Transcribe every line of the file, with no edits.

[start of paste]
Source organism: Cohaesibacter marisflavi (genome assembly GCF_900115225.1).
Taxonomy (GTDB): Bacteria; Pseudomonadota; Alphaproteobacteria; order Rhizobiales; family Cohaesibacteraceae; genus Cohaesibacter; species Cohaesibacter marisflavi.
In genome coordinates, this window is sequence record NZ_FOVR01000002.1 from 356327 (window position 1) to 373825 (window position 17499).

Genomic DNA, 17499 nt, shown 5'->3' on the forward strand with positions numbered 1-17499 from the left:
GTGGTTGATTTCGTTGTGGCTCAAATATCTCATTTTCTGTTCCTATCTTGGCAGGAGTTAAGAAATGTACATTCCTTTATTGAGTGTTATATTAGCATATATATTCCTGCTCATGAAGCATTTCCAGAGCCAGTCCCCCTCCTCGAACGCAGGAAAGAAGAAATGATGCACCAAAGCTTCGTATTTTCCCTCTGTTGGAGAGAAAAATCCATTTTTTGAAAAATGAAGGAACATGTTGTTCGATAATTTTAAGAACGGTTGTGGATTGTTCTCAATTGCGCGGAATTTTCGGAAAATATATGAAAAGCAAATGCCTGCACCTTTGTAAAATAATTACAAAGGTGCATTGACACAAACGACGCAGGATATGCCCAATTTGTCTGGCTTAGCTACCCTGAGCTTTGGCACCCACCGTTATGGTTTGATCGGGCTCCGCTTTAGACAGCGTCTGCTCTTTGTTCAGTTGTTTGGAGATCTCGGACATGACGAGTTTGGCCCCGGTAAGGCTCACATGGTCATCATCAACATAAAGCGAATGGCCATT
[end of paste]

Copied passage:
Source organism: Cohaesibacter marisflavi (genome assembly GCF_900115225.1).
Taxonomy (GTDB): Bacteria; Pseudomonadota; Alphaproteobacteria; order Rhizobiales; family Cohaesibacteraceae; genus Cohaesibacter; species Cohaesibacter marisflavi.
In genome coordinates, this window is sequence record NZ_FOVR01000002.1 from 356327 (window position 1) to 373825 (window position 17499).

Genomic DNA, 17499 nt, shown 5'->3' on the forward strand with positions numbered 1-17499 from the left:
GTGGTTGATTTCGTTGTGGCTCAAATATCTCATTTTCTGTTCCTATCTTGGCAGGAGTTAAGAAATGTACATTCCTTTATTGAGTGTTATATTAGCATATATATTCCTGCTCATGAAGCATTTCCAGAGCCAGTCCCCCTCCTCGAACGCAGGAAAGAAGAAATGATGCACCAAAGCTTCGTATTTTCCCTCTGTTGGAGAGAAAAATCCATTTTTTGAAAAATGAAGGAACATGTTGTTCGATAATTTTAAGAACGGTTGTGGATTGTTCTCAATTGCGCGGAATTTTCGGAAAATATATGAAAAGCAAATGCCTGCACCTTTGTAAAATAATTACAAAGGTGCATTGACACAAACGACGCAGGATATGCCCAATTTGTCTGGCTTAGCTACCCTGAGCTTTGGCACCCACCGTTATGGTTTGATCGGGCTCCGCTTTAGACAGCGTCTGCTCTTTGTTCAGTTGTTTGGAGATCTCGGACATGACGAGTTTGGCCCCGGTAAGGCTCACATGGTCATCATCAACATAAAGCGAATGGCCATT